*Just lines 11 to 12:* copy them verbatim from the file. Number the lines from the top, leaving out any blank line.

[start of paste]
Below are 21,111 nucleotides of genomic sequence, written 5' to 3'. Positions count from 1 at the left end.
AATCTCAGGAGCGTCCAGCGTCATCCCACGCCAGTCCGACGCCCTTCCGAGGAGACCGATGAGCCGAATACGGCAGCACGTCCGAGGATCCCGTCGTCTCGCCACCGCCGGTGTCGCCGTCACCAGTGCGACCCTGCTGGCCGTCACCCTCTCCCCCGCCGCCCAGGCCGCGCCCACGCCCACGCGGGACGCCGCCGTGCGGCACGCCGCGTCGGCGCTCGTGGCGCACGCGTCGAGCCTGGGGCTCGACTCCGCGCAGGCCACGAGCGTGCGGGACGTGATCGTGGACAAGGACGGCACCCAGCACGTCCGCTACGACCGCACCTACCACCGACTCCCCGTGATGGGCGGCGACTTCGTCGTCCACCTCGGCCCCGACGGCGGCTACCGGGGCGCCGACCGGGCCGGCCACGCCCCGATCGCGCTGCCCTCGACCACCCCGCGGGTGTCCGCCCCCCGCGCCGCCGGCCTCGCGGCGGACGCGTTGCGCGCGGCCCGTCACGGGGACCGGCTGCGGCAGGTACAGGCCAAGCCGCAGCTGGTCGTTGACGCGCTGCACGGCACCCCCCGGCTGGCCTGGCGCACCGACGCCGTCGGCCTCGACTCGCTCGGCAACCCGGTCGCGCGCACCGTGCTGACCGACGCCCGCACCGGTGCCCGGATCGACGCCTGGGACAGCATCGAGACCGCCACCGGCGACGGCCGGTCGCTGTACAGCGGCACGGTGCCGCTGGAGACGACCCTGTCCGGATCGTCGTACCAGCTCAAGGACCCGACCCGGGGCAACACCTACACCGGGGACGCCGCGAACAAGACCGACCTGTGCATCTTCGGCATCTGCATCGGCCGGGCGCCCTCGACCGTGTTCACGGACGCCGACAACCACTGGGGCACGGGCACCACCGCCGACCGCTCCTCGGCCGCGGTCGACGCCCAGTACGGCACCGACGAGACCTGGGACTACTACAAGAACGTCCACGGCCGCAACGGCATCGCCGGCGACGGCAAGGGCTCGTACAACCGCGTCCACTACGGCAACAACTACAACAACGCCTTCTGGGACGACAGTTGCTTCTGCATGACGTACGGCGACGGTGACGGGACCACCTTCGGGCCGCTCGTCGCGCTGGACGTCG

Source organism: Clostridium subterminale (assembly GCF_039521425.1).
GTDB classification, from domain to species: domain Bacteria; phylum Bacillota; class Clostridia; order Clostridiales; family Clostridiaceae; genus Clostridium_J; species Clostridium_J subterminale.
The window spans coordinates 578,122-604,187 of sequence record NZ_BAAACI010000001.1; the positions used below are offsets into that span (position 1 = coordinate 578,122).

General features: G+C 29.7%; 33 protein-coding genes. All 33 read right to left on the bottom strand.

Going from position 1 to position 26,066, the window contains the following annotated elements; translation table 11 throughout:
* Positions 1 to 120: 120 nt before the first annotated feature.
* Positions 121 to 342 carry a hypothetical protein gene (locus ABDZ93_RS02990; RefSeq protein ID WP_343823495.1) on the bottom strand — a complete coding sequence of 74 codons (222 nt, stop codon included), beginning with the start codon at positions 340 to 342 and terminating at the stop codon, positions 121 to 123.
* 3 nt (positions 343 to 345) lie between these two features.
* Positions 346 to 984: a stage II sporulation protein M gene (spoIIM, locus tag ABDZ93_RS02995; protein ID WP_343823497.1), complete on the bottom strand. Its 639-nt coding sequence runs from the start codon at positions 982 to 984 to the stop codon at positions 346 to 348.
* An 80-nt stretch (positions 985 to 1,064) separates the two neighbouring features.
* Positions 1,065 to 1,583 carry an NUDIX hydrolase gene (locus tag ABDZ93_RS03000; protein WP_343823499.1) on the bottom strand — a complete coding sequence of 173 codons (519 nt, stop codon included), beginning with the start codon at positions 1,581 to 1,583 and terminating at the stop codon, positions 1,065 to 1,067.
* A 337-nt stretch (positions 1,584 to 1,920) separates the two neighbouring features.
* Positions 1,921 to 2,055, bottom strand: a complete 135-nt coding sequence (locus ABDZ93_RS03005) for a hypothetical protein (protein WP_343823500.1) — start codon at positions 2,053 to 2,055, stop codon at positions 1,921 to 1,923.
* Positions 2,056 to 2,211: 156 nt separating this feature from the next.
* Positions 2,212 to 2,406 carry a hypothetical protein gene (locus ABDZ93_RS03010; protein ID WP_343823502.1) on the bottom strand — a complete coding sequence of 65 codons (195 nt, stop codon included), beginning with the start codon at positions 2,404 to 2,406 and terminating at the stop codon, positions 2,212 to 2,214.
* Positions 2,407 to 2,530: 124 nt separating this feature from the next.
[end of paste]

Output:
* Positions 346 to 984: a stage II sporulation protein M gene (spoIIM, locus tag ABDZ93_RS02995; protein ID WP_343823497.1), complete on the bottom strand. Its 639-nt coding sequence runs from the start codon at positions 982 to 984 to the stop codon at positions 346 to 348.
* An 80-nt stretch (positions 985 to 1,064) separates the two neighbouring features.